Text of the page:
Reply
  20. Barbara

    This looks like a wonderful and simple recipe. It’s great that you can use either fresh or frozen peaches. Here in California we’re getting great stone fruit right now (peaches, nectarines, plums…yum!). And cherries! I love cherries (I guess they’re a small stone fruit too).

    I made a FABULOUS cherry cake but I’ll bet it would work with any stone fruit: http://strangerkiss.wordpress.com/2009/07/13/turning-cherries-upside-down/.

    I can’t wait to try this crisp. I love all those cobbler, crisp, crumble things.

    Reply
  21. Heidi

    Mulberry pie was one of my favorites when we lived in the Midwest and collected these big juicy ones.

    2 cups of mulberries
    1 cup finely chpped rhubarb
    1 cup sugar
    1/4 cup flour
    2 Tbsp. butter

    Combine fruits. Add flour and sugar mixed together and toss with fruit. Place in 8″ pie crust and dot with butter. Apply top crust and bake at 425 for 40-50 minutes.

    Thanks, Heidi – I never knew what to do with these berries except climb in to the tree (bush? as in round and round the…) and eat them. :) PJH

    Reply
  22. Linda

    about peaches…..

    Born and raised in South Carolina. Grew up picking peaches off the tree’s, which as as kids we hated because the fuzz would get on us and we would itch until bath time. How ever we grew up eating the best of the best peaches. Ripe, juicy, delicate exquisite but unstable for shipping because they ripen and bruise very quickly and easily. Come visit the south during the month’s of July and August and I promise you the best peaches you have ever eaten. The other 10 month’s of the year we pretty much eat them out of the freezer. It’s just not the same, good, but not the same. I love peach crisp and can’t wait to try this recipe.

    Reply
  23. Robin

    Oh boy, fresh peaches! I grew up in Michigan and helped my mother can bushels of local peaches, pears and apples. Peach crisp was a great wintertime treat, but I always loved eating a fresh ripe peach, fuzz and all, the juice running down your chin–yum! Mom would use the bruised fruit to make batches of jam (after cutting out the bad spots of course). She would put a couple of hulled peach pits in the jam while it was cooking to give it a nice bitter almond flavor. There’s nothing like homemade peach jam on homemade bread! :)

    The crisp recipe posted above is excellent. For anyone gluten intolerant, try substituting Ancient Grains flour for the all-purpose flour. I’ve found GF flours work pretty well in streusel toppings. They might not brown as much as wheat flour so you have to keep an eye on the timing, but the results are very tasty. Just make sure to follow the directions to not mix the topping too much, or you’ll get a layer of sandy mush in place of crunchy goodness :)

    Peaches are in season here in southeastern PA. We can buy Jersey peaches in the stores, and local orchards have plenty for sale both in their roadside stands and at farmers markets. Summertime fresh fruits rule!

    Robin, just had my very first GOOD peach of the season, up here in New Hampshire – at the local coop store, from Pennsylvania. THANK YOU, Pennsylvania! A great peach experience at last. PJH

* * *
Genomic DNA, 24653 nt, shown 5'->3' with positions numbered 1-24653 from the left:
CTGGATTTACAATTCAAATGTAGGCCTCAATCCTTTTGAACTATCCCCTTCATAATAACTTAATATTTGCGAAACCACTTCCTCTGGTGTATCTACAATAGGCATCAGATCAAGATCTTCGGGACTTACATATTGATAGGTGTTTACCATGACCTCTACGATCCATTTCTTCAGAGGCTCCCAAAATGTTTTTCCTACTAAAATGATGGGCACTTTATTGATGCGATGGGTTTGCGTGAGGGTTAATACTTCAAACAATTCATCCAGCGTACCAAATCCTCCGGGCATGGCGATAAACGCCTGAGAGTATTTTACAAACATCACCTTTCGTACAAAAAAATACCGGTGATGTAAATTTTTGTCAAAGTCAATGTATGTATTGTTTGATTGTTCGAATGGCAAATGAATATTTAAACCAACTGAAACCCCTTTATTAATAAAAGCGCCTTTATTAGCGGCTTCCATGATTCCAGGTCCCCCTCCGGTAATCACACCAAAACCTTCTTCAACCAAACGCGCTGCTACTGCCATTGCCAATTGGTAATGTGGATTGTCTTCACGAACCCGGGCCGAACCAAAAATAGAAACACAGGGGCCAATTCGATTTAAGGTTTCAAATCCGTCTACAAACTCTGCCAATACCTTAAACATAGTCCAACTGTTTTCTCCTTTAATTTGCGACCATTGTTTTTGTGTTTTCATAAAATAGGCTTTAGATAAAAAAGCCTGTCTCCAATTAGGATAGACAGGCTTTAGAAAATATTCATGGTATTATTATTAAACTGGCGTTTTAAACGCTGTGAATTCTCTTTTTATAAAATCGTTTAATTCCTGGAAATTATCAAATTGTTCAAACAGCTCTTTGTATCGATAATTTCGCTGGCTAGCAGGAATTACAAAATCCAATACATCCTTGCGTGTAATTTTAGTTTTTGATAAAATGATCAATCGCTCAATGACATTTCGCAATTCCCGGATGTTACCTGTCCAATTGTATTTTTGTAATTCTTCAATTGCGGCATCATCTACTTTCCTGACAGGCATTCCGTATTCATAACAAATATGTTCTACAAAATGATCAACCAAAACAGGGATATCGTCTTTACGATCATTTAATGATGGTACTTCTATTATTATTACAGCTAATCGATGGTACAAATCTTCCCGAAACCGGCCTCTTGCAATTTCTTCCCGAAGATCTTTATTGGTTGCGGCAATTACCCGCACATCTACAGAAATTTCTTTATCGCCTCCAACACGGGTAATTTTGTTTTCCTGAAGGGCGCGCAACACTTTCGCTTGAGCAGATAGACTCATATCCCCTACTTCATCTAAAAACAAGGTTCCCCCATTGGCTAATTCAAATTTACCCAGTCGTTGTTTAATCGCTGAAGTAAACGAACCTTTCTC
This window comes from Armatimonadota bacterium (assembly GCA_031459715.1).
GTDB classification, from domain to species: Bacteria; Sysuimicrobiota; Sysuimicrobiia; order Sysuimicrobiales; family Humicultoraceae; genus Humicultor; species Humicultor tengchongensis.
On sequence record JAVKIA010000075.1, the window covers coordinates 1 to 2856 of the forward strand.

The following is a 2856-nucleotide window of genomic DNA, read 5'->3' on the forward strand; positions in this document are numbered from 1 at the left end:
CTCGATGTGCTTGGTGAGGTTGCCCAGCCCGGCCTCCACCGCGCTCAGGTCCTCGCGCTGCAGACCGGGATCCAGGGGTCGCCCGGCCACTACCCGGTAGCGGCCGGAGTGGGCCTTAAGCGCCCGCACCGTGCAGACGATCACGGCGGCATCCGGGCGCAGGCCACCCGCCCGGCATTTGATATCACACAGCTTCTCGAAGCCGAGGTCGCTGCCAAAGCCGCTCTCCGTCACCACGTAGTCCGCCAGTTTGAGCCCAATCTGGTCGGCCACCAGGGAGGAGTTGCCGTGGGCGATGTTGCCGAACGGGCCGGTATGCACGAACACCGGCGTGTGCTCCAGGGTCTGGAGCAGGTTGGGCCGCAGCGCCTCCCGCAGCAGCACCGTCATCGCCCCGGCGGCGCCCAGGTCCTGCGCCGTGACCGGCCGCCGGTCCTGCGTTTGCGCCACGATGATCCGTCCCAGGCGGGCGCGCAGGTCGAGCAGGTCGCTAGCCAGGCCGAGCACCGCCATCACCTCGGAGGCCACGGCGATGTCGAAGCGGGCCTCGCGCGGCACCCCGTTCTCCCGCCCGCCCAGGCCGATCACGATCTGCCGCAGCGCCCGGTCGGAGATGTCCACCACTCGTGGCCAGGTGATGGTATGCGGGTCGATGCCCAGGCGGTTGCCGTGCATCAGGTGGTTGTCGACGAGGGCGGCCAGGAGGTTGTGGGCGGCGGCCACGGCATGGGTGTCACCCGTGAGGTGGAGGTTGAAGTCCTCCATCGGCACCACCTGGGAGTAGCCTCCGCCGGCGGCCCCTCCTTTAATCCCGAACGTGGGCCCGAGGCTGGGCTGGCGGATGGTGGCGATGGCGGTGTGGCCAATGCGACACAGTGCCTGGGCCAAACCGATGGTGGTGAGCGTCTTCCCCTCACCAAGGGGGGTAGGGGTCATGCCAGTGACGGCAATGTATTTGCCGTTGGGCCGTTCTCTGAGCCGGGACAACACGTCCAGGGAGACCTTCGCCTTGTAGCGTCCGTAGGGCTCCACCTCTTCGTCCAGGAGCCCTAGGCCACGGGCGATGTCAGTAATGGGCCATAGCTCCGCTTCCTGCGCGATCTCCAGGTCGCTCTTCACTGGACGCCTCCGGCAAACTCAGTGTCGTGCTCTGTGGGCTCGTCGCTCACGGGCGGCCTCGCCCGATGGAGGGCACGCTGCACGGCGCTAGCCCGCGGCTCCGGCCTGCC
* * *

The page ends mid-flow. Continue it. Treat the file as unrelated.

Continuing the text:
Reply
  24. Robin

    You’re entirely welcome PJH. It was all my doing, of course. ;)

    Out there pruning and picking, huh? You do GOOD work! PJH

    Reply
  25. Hipolito Lagares

    This is a great recipe!!! King Arthur is the best.We live in South Jersey and we have plenty of fresh peaches.We just got done with the blueberry season but we have plenty of them frozen. We use white and yellow peaches and blueberries and it is great.

    Reply
  26. Lish

    I made this following the recipe exactly a few weeks ago and loved it! We went peach and raspberry picking this past weekend and my son wanted the crisp again. I used half the amount of sugar in both the filling and topping, I used a little more than half the butter in the topping, and I used white whole wheat flour and slivered almonds in the topping. It still came out awesome, my husband and kids liked it even better this way, and they usually think more sugar is better. The ripe peaches were so sweet and juicy it was the perfect summer dessert with a batch of homemade fresh pasta with a veggie heavy sauce with the fresh veggies from the weekends farmers market. Yummy! I love this recipe and will continue to make it as long as I can get some fresh peaches.

    Would this work with home canned peaches? I am canning some that we picked this week. It should. You would need to increase the amount of thickener that you use. Mary @ KAF

    Reply
  27. Judith Loring

    Once I make peach cobbler, can I freeze it to use later, like in a week or so? Have a family gathering, want to cook and bring with me but no way to cook and bring the next day. Any ideas/comments will be much appreciated as I’m trying to make a good impression on future in-laws!

    Cook first, then freeze. To really entice the recipients of your baking efforts, re-heat the cobbler before serving time. Bring it to room temp. then heat at 250′ for 30 minutes. It may be helpful to do a test run with the recipe, freezing and reheating, to be sure your results are perfect for the future in-laws! Irene @ KAF

    Reply